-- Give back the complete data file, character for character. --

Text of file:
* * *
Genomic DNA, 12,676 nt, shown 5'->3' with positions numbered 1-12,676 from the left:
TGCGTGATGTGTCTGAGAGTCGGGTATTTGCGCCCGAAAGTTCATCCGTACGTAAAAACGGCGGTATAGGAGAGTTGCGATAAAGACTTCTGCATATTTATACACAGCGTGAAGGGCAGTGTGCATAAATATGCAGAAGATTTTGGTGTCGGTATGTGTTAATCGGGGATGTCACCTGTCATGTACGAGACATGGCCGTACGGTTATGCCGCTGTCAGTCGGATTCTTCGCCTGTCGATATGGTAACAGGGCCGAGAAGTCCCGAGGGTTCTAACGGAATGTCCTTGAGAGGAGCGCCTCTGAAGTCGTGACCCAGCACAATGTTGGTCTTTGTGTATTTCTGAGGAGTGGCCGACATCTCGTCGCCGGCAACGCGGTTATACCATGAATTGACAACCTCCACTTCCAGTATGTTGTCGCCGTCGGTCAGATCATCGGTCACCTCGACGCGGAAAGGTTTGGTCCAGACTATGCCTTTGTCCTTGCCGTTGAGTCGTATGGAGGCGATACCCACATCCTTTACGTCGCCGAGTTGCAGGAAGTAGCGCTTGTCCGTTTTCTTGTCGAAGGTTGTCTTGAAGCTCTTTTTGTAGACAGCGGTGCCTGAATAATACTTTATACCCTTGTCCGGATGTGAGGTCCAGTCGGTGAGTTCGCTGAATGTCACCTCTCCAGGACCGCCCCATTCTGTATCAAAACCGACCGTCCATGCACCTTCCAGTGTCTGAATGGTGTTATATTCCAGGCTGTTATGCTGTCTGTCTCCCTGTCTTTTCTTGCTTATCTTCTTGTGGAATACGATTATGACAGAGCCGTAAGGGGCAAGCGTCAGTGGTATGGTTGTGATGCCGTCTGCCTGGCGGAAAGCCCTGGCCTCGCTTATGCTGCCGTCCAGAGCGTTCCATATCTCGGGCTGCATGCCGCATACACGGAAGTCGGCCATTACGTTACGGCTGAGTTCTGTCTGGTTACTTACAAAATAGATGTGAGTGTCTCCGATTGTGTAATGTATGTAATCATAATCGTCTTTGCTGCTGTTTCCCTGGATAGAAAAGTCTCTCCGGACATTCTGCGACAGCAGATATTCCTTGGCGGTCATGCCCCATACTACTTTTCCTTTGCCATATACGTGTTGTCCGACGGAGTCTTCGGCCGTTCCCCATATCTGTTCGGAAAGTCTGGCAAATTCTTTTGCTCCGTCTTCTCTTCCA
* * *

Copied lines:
Genomic DNA, 12,676 nt, shown 5'->3' with positions numbered 1-12,676 from the left:
TGCGTGATGTGTCTGAGAGTCGGGTATTTGCGCCCGAAAGTTCATCCGTACGTAAAAACGGCGGTATAGGAGAGTTGCGATAAAGACTTCTGCATATTTATACACAGCGTGAAGGGCAGTGTGCATAAATATGCAGAAGATTTTGGTGTCGGTATGTGTTAATCGGGGATGTCACCTGTCATGTACGAGACATGGCCGTACGGTTATGCCGCTGTCAGTCGGATTCTTCGCCTGTCGATATGGTAACAGGGCCGAGAAGTCCCGAGGGTTCTAACGGAATGTCCTTGAGAGGAGCGCCTCTGAAGTCGTGACCCAGCACAATGTTGGTCTTTGTGTATTTCTGAGGAGTGGCCGACATCTCGTCGCCGGCAACGCGGTTATACCATGAATTGACAACCTCCACTTCCAGTATGTTGTCGCCGTCGGTCAGATCATCGGTCACCTCGACGCGGAAAGGTTTGGTCCAGACTATGCCTTTGTCCTTGCCGTTGAGTCGTATGGAGGCGATACCCACATCCTTTACGTCGCCGAGTTGCAGGAAGTAGCGCTTGTCCGTTTTCTTGTCGAAGGTTGTCTTGAAGCTCTTTTTGTAGACAGCGGTGCCTGAATAATACTTTATACCCTTGTCCGGATGTGAGGTCCAGTCGGTGAGTTCGCTGAATGTCACCTCTCCAGGACCGCCCCATTCTGTATCAAAACCGACCGTCCATGCACCTTCCAGTGTCTGAATGGTGTTATATTCCAGGCTGTTATGCTGTCTGTCTCCCTGTCTTTTCTTGCTTATCTTCTTGTGGAATACGATTATGACAGAGCCGTAAGGGGCAAGCGTCAGTGGTATGGTTGTGATGCCGTCTGCCTGGCGGAAAGCCCTGGCCTCGCTTATGCTGCCGTCCAGAGCGTTCCATATCTCGGGCTGCATGCCGCATACACGGAAGTCGGCCATTACGTTACGGCTGAGTTCTGTCTGGTTACTTACAAAATAGATGTGAGTGTCTCCGATTGTGTAATGTATGTAATCATAATCGTCTTTGCTGCTGTTTCCCTGGATAGAAAAGTCTCTCCGGACATTCTGCGACAGCAGATATTCCTTGGCGGTCATGCCCCATACTACTTTTCCTTTGCCATATACGTGTTGTCCGACGGAGTCTTCGGCCGTTCCCCATATCTGTTCGGAAAGTCTGGCAAATTCTTTTGCTCCGTCTTCTCTTCCA